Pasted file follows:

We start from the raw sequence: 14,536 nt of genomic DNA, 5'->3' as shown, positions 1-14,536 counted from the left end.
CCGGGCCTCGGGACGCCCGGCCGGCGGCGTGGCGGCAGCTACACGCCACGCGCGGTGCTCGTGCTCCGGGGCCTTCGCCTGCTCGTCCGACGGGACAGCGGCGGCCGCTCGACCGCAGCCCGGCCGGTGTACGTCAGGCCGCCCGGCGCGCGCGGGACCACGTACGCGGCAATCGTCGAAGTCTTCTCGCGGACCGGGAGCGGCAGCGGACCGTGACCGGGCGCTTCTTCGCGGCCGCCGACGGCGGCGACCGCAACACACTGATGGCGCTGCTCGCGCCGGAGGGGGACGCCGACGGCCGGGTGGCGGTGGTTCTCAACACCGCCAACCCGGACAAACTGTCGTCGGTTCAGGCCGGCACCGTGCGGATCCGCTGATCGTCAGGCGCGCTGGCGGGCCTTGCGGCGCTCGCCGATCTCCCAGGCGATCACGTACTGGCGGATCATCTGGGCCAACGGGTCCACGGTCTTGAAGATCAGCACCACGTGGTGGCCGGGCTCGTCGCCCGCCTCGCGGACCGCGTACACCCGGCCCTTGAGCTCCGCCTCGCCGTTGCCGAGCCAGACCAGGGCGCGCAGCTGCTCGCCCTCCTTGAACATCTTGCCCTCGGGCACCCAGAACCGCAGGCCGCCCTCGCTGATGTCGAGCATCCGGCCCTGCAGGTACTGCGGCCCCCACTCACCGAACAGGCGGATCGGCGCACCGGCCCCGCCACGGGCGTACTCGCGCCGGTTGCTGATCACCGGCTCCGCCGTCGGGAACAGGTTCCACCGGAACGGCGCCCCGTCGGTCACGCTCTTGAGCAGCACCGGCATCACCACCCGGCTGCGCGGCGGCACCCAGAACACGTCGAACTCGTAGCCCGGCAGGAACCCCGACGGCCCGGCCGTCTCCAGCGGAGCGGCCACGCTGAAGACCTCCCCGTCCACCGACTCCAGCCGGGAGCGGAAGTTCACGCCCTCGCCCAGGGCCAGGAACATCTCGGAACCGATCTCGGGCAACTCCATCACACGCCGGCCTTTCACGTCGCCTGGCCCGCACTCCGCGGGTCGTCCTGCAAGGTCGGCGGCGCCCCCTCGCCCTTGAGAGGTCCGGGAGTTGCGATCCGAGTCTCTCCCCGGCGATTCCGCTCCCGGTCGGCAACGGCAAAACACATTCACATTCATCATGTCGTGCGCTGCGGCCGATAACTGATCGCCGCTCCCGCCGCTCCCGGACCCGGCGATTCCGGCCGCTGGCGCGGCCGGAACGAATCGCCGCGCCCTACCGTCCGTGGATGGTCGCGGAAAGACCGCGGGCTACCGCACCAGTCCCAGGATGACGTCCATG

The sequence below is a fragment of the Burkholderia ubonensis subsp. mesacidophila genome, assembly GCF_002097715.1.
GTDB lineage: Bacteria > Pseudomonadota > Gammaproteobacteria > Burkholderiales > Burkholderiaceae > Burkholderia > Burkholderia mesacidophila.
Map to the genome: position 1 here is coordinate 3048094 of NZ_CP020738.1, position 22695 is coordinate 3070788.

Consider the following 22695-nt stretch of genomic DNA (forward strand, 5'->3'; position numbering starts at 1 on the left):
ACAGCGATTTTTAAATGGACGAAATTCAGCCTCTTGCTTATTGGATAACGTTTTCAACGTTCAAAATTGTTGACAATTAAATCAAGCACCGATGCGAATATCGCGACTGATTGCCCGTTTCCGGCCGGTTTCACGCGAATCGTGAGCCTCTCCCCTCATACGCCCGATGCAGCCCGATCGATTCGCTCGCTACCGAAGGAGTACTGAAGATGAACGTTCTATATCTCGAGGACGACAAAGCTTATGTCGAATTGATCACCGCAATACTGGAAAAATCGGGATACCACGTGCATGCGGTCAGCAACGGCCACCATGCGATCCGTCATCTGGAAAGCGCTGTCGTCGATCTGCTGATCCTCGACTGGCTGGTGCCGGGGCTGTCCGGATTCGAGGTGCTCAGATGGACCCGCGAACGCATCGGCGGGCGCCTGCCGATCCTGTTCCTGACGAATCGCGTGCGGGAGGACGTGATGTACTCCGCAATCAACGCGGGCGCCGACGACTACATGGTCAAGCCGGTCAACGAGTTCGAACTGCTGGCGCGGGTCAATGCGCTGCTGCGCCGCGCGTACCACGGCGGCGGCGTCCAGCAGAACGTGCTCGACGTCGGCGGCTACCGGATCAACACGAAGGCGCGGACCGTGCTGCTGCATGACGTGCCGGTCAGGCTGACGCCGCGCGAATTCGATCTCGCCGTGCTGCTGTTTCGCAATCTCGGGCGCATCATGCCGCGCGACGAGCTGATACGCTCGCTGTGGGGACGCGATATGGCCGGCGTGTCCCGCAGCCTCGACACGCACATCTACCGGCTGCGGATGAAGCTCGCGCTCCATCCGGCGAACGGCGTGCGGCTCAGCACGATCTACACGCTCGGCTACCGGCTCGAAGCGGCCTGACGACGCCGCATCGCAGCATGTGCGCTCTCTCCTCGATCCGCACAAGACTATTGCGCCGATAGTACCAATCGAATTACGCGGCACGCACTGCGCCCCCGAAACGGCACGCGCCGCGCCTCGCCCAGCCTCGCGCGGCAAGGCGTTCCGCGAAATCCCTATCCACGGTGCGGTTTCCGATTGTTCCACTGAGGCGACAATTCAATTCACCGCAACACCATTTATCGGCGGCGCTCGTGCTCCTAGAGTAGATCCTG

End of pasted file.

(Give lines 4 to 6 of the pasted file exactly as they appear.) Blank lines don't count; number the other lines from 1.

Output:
GTDB lineage: Bacteria > Pseudomonadota > Gammaproteobacteria > Burkholderiales > Burkholderiaceae > Burkholderia > Burkholderia mesacidophila.
Map to the genome: position 1 here is coordinate 3048094 of NZ_CP020738.1, position 22695 is coordinate 3070788.

Consider the following 22695-nt stretch of genomic DNA (forward strand, 5'->3'; position numbering starts at 1 on the left):